As COVID-19 cases rise and countries continue their efforts to keep numbers down, a Monday article in the National Review is circulating with a headline that's piqued interest: "Has Sweden Found the Right Solution to the Coronavirus?" The country has done "almost no mandated social distancing," per the analysis by John Fund and Joel Hay, other than closing secondary schools and colleges and banning gatherings of more than 50 people; other schools remain open, as do parks, restaurants and bars, and stores. Fund and Hay are in favor. They point out that, in a nation with more than 10 million people, there were only 400 COVID-19-related deaths as of Monday. In short, they think much of the world is overreacting. Coverage:
- More from Fund and Hay: How the National Review writers think this should play out: Let the young and healthy mix and mingle to develop antibodies and herd immunity, while vulnerable people are isolated to avoid getting sick. "Nature's got this one, folks," they write. "We've been coping with new viruses for untold generations. ... As time passes, it will become clearer that [strict] social-isolation measures accomplish very little in terms of reducing fatalities or disease, though they crater local and national economies—increasing misery, pain, death, and disease from other causes as people's lives are upended and futures are destroyed."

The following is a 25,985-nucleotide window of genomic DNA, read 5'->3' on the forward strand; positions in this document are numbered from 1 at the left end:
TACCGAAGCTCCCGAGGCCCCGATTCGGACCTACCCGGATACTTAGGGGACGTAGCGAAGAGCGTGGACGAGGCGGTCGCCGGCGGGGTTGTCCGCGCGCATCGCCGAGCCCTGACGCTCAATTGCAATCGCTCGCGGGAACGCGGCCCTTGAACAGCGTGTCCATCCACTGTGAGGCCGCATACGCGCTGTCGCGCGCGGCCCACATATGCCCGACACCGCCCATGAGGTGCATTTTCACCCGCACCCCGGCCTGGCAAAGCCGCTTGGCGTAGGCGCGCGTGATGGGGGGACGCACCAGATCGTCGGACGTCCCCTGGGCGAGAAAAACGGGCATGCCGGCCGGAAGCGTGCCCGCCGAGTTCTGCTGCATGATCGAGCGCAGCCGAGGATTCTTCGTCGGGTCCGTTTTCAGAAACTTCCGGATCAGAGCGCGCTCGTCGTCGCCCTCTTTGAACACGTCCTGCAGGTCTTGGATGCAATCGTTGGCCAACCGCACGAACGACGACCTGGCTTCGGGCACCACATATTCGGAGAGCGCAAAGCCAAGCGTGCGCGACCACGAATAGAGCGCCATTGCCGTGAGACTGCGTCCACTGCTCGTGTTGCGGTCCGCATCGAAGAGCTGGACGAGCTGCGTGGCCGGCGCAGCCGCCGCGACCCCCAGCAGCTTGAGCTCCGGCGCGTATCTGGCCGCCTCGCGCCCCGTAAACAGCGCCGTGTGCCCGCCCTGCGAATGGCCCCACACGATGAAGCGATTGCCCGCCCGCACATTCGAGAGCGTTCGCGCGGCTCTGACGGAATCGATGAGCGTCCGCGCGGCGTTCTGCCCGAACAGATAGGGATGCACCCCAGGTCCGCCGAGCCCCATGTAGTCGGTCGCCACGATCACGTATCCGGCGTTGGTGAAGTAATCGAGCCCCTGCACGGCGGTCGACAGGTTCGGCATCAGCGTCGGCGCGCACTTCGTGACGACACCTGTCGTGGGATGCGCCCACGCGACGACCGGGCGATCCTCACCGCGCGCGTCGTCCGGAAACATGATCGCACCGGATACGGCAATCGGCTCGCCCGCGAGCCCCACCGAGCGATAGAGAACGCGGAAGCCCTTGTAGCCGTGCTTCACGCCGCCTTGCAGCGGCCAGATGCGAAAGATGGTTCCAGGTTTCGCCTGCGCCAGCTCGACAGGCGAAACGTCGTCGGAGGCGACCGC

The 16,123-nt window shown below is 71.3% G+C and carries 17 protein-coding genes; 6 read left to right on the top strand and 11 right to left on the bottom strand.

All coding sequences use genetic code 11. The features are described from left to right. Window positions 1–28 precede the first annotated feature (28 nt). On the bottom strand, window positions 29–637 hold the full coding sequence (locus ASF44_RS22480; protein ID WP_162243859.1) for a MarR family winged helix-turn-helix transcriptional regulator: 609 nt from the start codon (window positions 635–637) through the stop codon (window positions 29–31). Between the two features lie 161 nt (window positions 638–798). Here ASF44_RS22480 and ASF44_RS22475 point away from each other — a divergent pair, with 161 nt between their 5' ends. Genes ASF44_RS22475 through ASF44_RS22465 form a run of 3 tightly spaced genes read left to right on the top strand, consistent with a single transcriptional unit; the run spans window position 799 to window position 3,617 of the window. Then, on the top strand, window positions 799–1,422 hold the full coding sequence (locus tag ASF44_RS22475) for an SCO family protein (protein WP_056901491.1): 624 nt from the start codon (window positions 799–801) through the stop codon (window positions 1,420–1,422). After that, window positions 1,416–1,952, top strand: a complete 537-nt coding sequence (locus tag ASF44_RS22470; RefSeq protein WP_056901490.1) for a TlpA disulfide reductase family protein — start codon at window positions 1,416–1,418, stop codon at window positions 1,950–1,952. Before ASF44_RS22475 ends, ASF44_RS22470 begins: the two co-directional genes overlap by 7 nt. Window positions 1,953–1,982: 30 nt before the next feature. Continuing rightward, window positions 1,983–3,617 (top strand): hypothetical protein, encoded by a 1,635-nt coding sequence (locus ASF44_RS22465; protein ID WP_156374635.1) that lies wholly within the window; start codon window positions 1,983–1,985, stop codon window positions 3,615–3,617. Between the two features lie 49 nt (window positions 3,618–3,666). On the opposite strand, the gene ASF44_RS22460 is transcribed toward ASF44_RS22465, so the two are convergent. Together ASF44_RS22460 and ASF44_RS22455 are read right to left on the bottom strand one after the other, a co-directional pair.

- Not so fast: Gabriel Leigh of Forbes, however, writes that Sweden's approach "is beginning to look like a mistake." As of Friday afternoon, the nation's death toll had jumped to nearly 900, per Johns Hopkins University. Plus, Leigh notes the country's death rate is climbing faster than some of its Nordic neighbors. ICU admissions are also increasing more quickly than they are in Finland and Norway.
- A warning from WHO: The World Health Organization isn't keen on Sweden's tack, telling CNN on Wednesday it's "imperative" that the country "increase measures to control spread of the virus, prepare and increase capacity of the health system to cope, ensure physical distancing, and communicate the why and how of all measures to the population."